In figuring out how to use DNA and Ancestry’s databases for my own ancestor search, I’ve had a couple of friends reach out to me to guide them in their ancestor searches. One friend is adopted; the other friend has a parent who is adopted. Both friends have taken Ancestry’s DNA tests (as have other family member) and we’re either 1) waiting for some results to come in or b) trying to make sense of the results we’ve got.
This is the fun part. At least for me.
One of the more interesting aspects of these sorts of searches is, sometimes, the information is in a piece of paperwork you’ve already got in your hot little hand. In my case, I had my adoption papers, but, somewhere along the line, I was pretty much convinced the names given were “legal fictions”; spurious; not to be trusted.
Same with one of my friends. But, aha! turns out we were both wrong in our assumptions. Once we put names in trees, and added DNA to names, things began to fall into place. Of course, there are other, more complicated strategies that we also needed to think through. But rule Number One is, check your assumptions at the door. Keep an open mind. (And don’t believe every family story you’ve ever been told..).
In both our cases, the really important people who had the vital information were deceased. So they were unavailable to answer our questions or provide the necessary physical evidence for DNA testing. That meant we needed to find cousins, close cousins, who were enough removed from the “skeleton-in-the-closet” aspect of our respective family stories, but close enough to not blow us off as family history nerds, looking for a needle in a haystack.
For my other friend, jury is still out as we await the results…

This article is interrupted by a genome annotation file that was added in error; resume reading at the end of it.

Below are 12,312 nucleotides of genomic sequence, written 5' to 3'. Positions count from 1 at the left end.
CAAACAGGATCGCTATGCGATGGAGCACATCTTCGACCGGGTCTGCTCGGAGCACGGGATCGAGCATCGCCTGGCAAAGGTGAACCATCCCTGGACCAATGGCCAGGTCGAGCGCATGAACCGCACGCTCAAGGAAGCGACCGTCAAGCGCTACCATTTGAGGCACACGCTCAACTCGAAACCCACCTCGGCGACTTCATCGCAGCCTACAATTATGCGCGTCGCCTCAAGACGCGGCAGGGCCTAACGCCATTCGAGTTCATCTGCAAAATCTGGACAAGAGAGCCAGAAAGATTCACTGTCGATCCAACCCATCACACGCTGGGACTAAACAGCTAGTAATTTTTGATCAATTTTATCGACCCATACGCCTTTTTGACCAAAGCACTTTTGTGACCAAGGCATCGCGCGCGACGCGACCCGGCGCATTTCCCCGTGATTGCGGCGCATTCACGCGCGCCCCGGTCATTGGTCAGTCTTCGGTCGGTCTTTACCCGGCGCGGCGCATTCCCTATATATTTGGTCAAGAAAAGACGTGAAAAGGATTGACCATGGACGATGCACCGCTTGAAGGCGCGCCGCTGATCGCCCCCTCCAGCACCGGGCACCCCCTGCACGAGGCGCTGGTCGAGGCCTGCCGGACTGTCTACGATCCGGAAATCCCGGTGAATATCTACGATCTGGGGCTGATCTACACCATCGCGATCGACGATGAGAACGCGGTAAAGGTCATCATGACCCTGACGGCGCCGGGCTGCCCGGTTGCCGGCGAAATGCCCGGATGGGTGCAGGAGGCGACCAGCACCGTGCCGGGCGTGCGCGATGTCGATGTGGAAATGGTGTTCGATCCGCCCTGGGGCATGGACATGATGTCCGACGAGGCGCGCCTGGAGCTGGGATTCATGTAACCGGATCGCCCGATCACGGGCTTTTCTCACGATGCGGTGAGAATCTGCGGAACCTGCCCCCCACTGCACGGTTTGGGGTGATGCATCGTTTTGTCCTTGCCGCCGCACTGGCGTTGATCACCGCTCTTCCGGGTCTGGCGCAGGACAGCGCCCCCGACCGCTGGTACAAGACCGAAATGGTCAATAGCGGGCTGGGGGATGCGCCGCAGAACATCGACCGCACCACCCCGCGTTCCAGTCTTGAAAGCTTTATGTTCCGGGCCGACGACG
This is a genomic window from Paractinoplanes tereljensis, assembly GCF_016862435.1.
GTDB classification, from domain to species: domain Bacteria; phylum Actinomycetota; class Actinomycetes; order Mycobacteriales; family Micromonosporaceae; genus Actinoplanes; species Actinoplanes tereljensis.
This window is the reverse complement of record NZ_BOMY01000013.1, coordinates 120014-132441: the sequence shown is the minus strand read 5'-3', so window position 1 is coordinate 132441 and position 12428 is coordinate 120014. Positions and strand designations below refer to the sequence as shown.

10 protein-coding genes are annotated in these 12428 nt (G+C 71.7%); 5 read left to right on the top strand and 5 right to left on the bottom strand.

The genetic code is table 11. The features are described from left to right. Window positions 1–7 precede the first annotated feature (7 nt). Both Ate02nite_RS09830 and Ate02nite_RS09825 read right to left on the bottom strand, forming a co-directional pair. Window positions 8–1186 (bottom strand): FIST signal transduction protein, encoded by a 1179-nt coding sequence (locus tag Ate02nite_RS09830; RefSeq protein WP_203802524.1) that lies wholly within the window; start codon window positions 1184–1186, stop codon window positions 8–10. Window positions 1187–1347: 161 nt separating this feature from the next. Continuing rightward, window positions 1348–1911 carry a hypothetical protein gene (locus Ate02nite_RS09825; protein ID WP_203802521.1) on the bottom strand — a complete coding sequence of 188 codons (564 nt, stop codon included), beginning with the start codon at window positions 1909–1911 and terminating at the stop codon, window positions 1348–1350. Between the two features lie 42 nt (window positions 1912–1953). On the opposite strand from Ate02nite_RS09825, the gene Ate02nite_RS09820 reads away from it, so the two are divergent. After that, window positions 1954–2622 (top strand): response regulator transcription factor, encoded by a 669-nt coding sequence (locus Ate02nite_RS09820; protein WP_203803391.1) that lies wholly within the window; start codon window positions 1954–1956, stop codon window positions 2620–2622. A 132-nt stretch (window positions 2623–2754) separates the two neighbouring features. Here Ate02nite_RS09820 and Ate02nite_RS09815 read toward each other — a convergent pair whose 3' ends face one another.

DNA testing is rarely, if ever, straight forward. Even my husband, David, who has a very well-documented tree, going back to the Mayflower, for all intents and purposes, still has a fairly early brickwall in one branch for which DNA will, eventually, help. And he has already been contacted by a couple of fairly close matches who are using his tree to solve mysteries in their own…which is cool in its own way. It’s nice to be the person with the stable family, who can help someone with the NPE.
But we’ve yet to explore his 1000+ DNA matches, since there is so much to do just with the documentation he has. His ancestry focus is the complete opposite of mine, which has its own learning curve. For me, though, this is making both of us more well-rounded amateur genealogists. A good thing, I expect.
In any case, each and every one of us has our own personal family history journey, and no two are alike. That’s what makes this so very interesting for me. I’ve recently been asked by a cousin to help him with his Father’s tree. I can’t wait to get started on that!
I never expected that the search for my birthMother would turn into one of the more interesting hobbies I could ever have. But it has. Finding people, and learning about their historical context has been an awful lot of fun.